From the approaches outlined above, in order to decide which should be controlling in the Court's determination of the validity of a state's rescission in light of its powers under article V, it is necessary to understand what a state is doing when it acts on a proposed amendment. First, it must be observed that the drafters of the Constitution considered it important that the power to change the Constitution must in some respect draw on that same power which is the source of the original authority of the Constitution-"the consent of the people." The structure of article V indicates that it is the state that must ascertain the existence of local consent and reflect that sentiment when acting on an amendment. "[W]hen . . [the requisite three fourths of the States are] united in the desire of a particular amendment, that amendment must infallibly take place." Federalist Paper #85 (Hamilton). All of the cases which have considered article V have reaffirmed the vision of the founding fathers that the essential democratic value of the will of the people be inextricably linked with the state's action in considering ratification. For example, the Court in Hawke v. Smith, No. 1, 253 U.S. 221, 40 S.Ct. 495, 64 L.Ed. 871 (1920), indicated that the role of ratification given to the states called for "action by deliberative assemblages representative of the people, which it was assumed would voice the will of the people" Id. at 227, 40 S.Ct. at 497. The court went on to say that "ratification by a State of a constitutional amendment is not an act of legislation within the proper sense of the word. It is but the expression of the assent of the State to a proposed amendment." Id. at 229, 40 S.Ct. at 498. The court in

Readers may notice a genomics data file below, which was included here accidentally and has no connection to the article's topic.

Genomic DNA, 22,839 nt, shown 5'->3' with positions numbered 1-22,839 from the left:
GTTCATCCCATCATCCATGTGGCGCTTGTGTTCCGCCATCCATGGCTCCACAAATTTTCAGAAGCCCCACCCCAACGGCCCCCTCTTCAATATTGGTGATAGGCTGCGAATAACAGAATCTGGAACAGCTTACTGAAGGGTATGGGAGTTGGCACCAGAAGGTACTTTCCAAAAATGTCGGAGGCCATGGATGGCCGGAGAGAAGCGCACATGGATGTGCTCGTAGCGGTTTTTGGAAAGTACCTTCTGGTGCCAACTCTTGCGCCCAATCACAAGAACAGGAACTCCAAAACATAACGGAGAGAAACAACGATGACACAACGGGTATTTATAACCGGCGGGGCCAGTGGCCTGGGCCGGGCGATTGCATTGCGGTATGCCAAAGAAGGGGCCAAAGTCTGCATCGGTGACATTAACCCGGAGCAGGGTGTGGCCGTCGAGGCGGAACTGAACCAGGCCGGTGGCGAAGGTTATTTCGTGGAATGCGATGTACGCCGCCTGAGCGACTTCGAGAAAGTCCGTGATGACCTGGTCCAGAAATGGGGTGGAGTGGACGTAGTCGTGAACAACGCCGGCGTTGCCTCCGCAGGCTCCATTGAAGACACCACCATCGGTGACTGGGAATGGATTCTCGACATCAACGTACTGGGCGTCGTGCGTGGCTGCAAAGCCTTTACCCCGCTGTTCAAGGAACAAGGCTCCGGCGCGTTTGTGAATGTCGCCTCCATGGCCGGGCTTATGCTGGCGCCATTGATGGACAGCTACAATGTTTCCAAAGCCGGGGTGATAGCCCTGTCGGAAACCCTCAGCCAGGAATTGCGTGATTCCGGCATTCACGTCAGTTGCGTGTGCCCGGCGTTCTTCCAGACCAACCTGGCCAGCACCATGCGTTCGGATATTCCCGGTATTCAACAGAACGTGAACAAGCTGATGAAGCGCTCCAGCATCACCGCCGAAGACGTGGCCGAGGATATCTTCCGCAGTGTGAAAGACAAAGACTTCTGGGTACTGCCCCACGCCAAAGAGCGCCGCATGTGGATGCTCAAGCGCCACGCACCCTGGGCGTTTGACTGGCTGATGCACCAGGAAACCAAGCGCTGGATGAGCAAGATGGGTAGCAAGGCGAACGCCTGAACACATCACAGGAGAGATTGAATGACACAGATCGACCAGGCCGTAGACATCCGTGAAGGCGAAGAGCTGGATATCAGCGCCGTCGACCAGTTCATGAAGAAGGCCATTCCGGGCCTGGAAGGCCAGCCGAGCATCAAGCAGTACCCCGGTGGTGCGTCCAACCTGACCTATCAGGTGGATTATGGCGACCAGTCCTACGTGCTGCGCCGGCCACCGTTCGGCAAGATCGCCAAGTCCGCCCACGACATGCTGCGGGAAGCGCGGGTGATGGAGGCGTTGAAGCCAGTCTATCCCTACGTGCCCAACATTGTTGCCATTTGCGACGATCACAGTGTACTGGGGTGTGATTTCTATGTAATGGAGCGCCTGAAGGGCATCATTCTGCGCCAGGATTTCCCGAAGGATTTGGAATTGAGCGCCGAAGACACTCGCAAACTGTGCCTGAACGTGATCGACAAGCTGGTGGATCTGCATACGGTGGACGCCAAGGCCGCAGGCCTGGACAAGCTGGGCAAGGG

Dillon v. Gloss, supra, gave the state's role in the ratification process a far more careful examination. They wrote: